ERIN LINN MCMULLAN
Special to the Westerly
With whitecaps blowing like loose brushstrokes across Tofino’s cobalt-blue harbour outside the window, Main Street Gallery is the ideal space to showcase Mary Patricia Deveau’s dramatic seascapes in acrylic.
“Loose” is the word that, for Deveau, encompasses more than her own brushstrokes; it’s her state of mind absorbed in that full-bodied action of painting.
“The paintings I end up liking down the road take less effort and come out of me in a loose way,” she says.
Like the wistful ‘Summer Has Gone,’ a personal favourite that, she says, “strikes an emotional chord: something that came out without force. Without thinking. I painted this so freely, like a child.”
Instead she thinks only about “the wildness in the sky,” translating the ephemeral from a general idea about what she wants to create.
“It comes from memory and how I feel. I spend a lot of time on a sailboat and the sky is constantly changing,” she says. “It’s not just going with gut instinct. If I’ve got a preconceived notion in my mind, I take that notion away…It gives me so much joy living in that moment,” she says, “having a conversation with the painting.”
Deveau simply reacts and responds in her in-home studio daily, dancing along to ’70s music.
“It doesn’t reveal itself until it’s time.”
During that period, “when you wonder if it’s time to stop, or not,” she may set a painting aside to fully embrace or repurpose it, lending rich texture as an underpainting.
The artist’s ‘happy spot’ is when people experience that profound connection to those magnetic skies—like the elderly Norwegian lady captivated by a calm sea and stormy grey sky conjuring ‘home’ for her.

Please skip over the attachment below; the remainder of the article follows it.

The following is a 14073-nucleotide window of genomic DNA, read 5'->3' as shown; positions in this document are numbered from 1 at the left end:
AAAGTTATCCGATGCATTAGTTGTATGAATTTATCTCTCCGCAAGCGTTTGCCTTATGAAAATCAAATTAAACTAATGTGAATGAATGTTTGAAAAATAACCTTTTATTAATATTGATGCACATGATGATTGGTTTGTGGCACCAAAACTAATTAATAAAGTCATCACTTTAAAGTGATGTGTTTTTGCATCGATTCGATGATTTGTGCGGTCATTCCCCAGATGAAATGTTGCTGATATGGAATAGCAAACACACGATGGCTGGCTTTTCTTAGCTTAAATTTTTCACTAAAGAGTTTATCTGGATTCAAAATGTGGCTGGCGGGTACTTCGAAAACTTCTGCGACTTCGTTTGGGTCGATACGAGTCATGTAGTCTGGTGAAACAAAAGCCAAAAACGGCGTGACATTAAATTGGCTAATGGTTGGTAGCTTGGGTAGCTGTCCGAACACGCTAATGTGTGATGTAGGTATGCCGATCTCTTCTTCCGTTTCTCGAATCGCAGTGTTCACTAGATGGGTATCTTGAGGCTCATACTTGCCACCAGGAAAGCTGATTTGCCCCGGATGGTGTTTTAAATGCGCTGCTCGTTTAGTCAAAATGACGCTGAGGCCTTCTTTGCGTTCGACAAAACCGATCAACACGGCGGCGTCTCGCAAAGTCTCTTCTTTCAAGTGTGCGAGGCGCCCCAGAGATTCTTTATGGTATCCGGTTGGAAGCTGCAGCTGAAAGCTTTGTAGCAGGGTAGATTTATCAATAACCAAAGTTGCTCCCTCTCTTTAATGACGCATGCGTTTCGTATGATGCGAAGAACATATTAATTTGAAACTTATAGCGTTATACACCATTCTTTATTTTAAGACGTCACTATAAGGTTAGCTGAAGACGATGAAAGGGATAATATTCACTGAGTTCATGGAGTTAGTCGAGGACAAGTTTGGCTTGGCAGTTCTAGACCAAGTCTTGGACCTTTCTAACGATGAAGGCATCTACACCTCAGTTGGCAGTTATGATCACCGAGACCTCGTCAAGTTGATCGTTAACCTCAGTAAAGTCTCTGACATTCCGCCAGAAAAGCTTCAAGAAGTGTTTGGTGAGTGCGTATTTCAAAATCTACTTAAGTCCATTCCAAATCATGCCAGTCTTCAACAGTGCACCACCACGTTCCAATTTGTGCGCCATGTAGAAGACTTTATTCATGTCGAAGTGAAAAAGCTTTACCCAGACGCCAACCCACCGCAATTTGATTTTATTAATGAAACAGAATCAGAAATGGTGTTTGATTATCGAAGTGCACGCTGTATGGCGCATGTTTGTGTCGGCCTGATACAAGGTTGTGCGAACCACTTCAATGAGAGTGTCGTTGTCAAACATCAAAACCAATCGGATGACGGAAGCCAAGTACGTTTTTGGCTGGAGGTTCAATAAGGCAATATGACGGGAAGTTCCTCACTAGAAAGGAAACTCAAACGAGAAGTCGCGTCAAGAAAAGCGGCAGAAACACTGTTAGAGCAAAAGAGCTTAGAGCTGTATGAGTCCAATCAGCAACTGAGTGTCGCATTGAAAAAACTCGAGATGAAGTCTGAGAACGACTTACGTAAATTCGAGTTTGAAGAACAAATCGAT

While Deveau paints “loose,” admiring Monet’s loose work and Joni Mitchell’s gestural painting, she applies colour theory, drawing from nature’s exquisite and ever-changing palette. She is influenced by Colour Field painters Rothko, Helen Frankenthaler and Richard Diebenkorn, who used colour to provoke an emotional response. When people would “break down and cry” Rothko knew he had tapped into their basic humanity.
Describing this art movement’s pull between abstract and figurative, what landscape is and isn’t, Deveau might easily be referencing the chimeric nature of the ocean escalating from “Wind Dance” to “Squall” to “Torment” as your eye flits across the gallery each image a flickering frame in a complex moving picture.
Obtaining her BFA from Emily Carr University of Art and Design, via a sister program at North Island College, allowed Deveau to remain at home in Comox and closer to those wild skies that inspire her.
What resonates for gallery owner Dorothy Baert is “art inspired by the natural world and a sense of place and how it is expressed,” she says.
“Art that inquires and gives us another way of perceiving what is in our environment.”
Baert’s mission is to connect people with the natural world and how we see our place in it.
Deveau’s seascapes and sculpture are at Main Street Gallery at Tofino Sea Kayaking until the end of June.